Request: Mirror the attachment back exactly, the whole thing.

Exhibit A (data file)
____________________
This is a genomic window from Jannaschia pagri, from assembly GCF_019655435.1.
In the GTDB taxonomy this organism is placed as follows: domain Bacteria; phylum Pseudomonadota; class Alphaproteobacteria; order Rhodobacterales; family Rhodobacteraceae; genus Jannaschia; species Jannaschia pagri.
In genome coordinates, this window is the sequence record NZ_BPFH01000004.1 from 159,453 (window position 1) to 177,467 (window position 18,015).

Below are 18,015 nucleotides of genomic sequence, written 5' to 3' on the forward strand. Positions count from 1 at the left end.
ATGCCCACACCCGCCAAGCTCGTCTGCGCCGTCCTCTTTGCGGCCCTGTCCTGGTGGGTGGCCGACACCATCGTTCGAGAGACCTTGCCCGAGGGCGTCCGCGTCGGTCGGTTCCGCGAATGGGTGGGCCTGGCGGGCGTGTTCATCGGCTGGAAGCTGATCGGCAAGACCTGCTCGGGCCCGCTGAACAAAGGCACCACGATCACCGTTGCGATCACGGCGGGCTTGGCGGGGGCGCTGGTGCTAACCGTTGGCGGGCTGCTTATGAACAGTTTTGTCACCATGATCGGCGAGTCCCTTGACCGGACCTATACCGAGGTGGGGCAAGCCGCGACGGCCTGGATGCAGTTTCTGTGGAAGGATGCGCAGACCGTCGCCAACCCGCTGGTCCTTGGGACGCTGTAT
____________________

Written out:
This is a genomic window from Jannaschia pagri, from assembly GCF_019655435.1.
In the GTDB taxonomy this organism is placed as follows: domain Bacteria; phylum Pseudomonadota; class Alphaproteobacteria; order Rhodobacterales; family Rhodobacteraceae; genus Jannaschia; species Jannaschia pagri.
In genome coordinates, this window is the sequence record NZ_BPFH01000004.1 from 159,453 (window position 1) to 177,467 (window position 18,015).

Below are 18,015 nucleotides of genomic sequence, written 5' to 3' on the forward strand. Positions count from 1 at the left end.
ATGCCCACACCCGCCAAGCTCGTCTGCGCCGTCCTCTTTGCGGCCCTGTCCTGGTGGGTGGCCGACACCATCGTTCGAGAGACCTTGCCCGAGGGCGTCCGCGTCGGTCGGTTCCGCGAATGGGTGGGCCTGGCGGGCGTGTTCATCGGCTGGAAGCTGATCGGCAAGACCTGCTCGGGCCCGCTGAACAAAGGCACCACGATCACCGTTGCGATCACGGCGGGCTTGGCGGGGGCGCTGGTGCTAACCGTTGGCGGGCTGCTTATGAACAGTTTTGTCACCATGATCGGCGAGTCCCTTGACCGGACCTATACCGAGGTGGGGCAAGCCGCGACGGCCTGGATGCAGTTTCTGTGGAAGGATGCGCAGACCGTCGCCAACCCGCTGGTCCTTGGGACGCTGTAT